THAILAND’S military junta remained a human rights abuser over the past year by limiting civil liberties, notably restriction of freedom of speech and assembly, according to the US State Department’s annual report on human rights.
The report, released on Friday local time in Washington DC, said that numerous National Council for Peace and Order (NCPO) decrees limiting civil liberties remained in effect during the year. NCPO Order No 3/2015, which replaced martial law in March 2015, grants the military government sweeping power to curb “acts deemed harmful to national peace and stability”, it said.
Political prisoners and detainees were highlighted in the report, which noted that the NCPO routinely detained those who expressed political views. The report said that, as of August, the Department of Corrections had reported 135 persons were detained or imprisoned in the country under lese majeste laws. Human rights groups have claimed that the prosecutions and convictions of several lese majeste offenders were politically motivated. Police arrested student activist Jatupat “Pai Dao Din” Boonpattararaksa in December 2016 for sharing on Facebook a link to a Thai-language BBC profile of the new monarch that allegedly contained defamatory information. In addition to limitations on civil liberties imposed by the NCPO, other significant human rights issues included: excessive use of force by government security forces, including harassing or abusing criminal suspects, detainees and prisoners; arbitrary arrests and detention by government authorities; abuses by government security forces confronting the continuing ethnic Malay-Muslim insurgency in the southernmost provinces; corruption; sexual exploitation of children; and human trafficking.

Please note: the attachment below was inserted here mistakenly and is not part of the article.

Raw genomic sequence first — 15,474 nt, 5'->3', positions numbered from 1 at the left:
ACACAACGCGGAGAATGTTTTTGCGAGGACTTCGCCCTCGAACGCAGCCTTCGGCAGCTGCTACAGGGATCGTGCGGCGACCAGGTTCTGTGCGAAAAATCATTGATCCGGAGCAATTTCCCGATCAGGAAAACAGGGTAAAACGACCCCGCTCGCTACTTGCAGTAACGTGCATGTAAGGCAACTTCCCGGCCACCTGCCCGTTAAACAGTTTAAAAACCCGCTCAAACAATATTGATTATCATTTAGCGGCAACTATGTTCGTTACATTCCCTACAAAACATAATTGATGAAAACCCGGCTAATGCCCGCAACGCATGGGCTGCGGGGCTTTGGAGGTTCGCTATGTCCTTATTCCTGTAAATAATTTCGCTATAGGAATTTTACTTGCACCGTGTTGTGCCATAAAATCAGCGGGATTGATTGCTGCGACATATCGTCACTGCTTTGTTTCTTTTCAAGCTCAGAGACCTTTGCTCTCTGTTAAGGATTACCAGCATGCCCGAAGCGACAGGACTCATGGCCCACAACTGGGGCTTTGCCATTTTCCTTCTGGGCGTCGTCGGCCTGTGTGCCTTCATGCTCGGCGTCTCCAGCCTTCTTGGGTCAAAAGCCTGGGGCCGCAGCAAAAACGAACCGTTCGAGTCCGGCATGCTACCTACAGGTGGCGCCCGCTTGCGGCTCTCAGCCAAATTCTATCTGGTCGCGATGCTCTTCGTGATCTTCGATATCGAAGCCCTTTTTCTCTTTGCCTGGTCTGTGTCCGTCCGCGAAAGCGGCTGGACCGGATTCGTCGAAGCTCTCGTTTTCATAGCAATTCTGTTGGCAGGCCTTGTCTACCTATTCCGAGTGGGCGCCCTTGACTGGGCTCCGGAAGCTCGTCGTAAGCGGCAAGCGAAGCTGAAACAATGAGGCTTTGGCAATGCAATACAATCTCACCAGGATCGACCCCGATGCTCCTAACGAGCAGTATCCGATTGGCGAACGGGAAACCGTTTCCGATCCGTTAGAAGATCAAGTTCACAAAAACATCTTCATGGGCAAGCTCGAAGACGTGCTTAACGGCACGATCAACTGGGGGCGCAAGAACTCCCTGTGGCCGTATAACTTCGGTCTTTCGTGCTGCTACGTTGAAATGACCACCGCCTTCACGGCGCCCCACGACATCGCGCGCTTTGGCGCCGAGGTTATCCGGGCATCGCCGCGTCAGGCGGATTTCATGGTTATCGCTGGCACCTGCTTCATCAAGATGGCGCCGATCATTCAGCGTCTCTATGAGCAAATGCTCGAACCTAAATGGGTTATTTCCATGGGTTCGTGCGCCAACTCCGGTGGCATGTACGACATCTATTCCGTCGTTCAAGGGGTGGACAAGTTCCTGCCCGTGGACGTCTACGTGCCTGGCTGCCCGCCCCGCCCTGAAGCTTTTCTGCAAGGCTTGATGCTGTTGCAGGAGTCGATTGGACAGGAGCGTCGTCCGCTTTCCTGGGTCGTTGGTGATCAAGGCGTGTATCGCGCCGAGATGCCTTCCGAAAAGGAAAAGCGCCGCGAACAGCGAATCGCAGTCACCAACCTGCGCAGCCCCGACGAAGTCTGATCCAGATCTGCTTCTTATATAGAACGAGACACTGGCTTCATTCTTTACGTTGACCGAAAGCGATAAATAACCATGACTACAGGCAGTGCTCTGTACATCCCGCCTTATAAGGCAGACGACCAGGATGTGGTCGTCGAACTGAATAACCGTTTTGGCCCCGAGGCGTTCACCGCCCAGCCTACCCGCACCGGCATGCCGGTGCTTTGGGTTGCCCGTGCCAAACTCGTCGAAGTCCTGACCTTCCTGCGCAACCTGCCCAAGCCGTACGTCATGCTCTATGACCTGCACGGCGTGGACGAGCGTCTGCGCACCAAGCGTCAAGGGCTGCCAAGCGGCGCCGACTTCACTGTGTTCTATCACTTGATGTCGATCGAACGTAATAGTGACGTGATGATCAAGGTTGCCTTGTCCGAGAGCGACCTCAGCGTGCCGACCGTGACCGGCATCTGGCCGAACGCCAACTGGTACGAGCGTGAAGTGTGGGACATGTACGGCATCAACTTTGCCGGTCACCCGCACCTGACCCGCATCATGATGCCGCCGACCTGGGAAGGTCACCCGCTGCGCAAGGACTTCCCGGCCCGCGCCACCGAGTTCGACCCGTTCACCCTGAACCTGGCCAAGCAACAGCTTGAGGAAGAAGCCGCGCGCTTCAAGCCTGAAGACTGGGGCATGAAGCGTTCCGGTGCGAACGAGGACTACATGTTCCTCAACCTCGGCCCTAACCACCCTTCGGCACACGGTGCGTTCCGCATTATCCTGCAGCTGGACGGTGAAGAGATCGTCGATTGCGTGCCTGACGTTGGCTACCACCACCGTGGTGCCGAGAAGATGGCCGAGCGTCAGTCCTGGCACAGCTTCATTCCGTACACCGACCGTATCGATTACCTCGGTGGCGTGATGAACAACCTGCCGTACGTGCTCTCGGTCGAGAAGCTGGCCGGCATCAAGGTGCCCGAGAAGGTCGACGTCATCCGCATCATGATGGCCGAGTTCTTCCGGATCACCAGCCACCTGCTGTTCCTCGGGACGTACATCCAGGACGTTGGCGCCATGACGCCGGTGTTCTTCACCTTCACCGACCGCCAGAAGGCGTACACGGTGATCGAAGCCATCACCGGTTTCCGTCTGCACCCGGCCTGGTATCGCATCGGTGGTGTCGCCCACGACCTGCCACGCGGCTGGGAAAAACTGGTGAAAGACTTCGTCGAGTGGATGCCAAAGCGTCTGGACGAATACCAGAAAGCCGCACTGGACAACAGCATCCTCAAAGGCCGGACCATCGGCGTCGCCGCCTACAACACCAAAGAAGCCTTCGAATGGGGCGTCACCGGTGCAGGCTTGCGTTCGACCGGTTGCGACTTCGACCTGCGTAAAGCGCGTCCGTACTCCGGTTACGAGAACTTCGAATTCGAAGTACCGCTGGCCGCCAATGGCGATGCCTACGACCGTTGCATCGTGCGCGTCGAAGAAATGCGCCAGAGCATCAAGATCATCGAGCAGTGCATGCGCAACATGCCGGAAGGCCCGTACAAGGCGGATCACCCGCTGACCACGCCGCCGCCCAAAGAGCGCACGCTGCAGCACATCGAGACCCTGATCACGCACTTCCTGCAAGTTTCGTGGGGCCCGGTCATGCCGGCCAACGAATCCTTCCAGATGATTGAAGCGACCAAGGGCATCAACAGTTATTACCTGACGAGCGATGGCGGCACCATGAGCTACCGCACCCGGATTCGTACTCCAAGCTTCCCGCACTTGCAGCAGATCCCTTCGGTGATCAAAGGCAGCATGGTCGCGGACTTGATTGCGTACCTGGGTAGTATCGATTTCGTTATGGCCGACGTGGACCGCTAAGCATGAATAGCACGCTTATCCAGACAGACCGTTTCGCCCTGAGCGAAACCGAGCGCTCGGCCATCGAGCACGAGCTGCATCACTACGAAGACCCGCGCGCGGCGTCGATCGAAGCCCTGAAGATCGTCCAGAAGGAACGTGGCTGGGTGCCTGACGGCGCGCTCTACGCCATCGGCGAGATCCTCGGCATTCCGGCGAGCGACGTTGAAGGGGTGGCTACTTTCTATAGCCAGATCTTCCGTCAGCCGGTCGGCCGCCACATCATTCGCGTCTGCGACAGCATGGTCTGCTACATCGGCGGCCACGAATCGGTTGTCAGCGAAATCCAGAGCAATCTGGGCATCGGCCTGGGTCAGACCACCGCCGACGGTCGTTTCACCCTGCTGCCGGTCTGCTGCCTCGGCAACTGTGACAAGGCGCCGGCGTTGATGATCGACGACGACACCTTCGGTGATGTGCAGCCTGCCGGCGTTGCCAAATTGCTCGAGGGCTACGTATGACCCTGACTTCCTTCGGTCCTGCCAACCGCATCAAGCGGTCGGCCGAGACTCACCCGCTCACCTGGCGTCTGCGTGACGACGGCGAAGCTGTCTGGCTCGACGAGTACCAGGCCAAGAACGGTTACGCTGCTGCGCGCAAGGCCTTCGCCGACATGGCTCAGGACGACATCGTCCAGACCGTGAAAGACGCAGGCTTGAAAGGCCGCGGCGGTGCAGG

The report said that while the authorities had taken steps to investigate and punish officials who abused human rights, official impunity continued to be a problem, especially in the southernmost provinces.
The report detailed many cases of disappearance in different contexts, such as that of Pholachi “Billy” Rakchongcharoen, a prominent Karen human rights defender missing since 2014, and activist Withipong “Koh Tee” Kodthammakul.